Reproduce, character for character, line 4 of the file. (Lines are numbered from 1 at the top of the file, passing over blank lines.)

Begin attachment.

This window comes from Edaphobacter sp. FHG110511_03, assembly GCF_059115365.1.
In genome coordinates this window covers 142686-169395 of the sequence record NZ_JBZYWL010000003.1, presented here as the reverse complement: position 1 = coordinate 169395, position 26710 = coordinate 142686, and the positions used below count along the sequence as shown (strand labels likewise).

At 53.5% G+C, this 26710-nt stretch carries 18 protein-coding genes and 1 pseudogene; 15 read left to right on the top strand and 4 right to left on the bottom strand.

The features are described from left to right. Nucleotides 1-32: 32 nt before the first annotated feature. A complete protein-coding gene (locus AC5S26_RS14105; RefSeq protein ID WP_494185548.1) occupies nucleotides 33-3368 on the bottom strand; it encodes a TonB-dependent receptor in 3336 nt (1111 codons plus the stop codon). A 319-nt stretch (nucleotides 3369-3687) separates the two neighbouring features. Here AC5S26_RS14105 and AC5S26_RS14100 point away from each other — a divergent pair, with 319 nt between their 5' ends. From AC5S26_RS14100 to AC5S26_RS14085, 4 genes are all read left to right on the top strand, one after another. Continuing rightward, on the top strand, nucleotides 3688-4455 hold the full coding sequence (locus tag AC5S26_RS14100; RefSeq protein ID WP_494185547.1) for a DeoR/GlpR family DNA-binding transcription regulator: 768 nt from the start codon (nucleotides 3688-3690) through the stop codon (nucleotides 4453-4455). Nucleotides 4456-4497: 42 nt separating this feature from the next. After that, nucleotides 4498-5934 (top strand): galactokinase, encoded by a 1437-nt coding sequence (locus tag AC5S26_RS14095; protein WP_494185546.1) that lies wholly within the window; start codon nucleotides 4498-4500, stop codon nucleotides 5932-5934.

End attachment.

The features are described from left to right. Nucleotides 1-32: 32 nt before the first annotated feature. A complete protein-coding gene (locus AC5S26_RS14105; RefSeq protein ID WP_494185548.1) occupies nucleotides 33-3368 on the bottom strand; it encodes a TonB-dependent receptor in 3336 nt (1111 codons plus the stop codon). A 319-nt stretch (nucleotides 3369-3687) separates the two neighbouring features. Here AC5S26_RS14105 and AC5S26_RS14100 point away from each other — a divergent pair, with 319 nt between their 5' ends. From AC5S26_RS14100 to AC5S26_RS14085, 4 genes are all read left to right on the top strand, one after another. Continuing rightward, on the top strand, nucleotides 3688-4455 hold the full coding sequence (locus tag AC5S26_RS14100; RefSeq protein ID WP_494185547.1) for a DeoR/GlpR family DNA-binding transcription regulator: 768 nt from the start codon (nucleotides 3688-3690) through the stop codon (nucleotides 4453-4455). Nucleotides 4456-4497: 42 nt separating this feature from the next. After that, nucleotides 4498-5934 (top strand): galactokinase, encoded by a 1437-nt coding sequence (locus tag AC5S26_RS14095; protein WP_494185546.1) that lies wholly within the window; start codon nucleotides 4498-4500, stop codon nucleotides 5932-5934.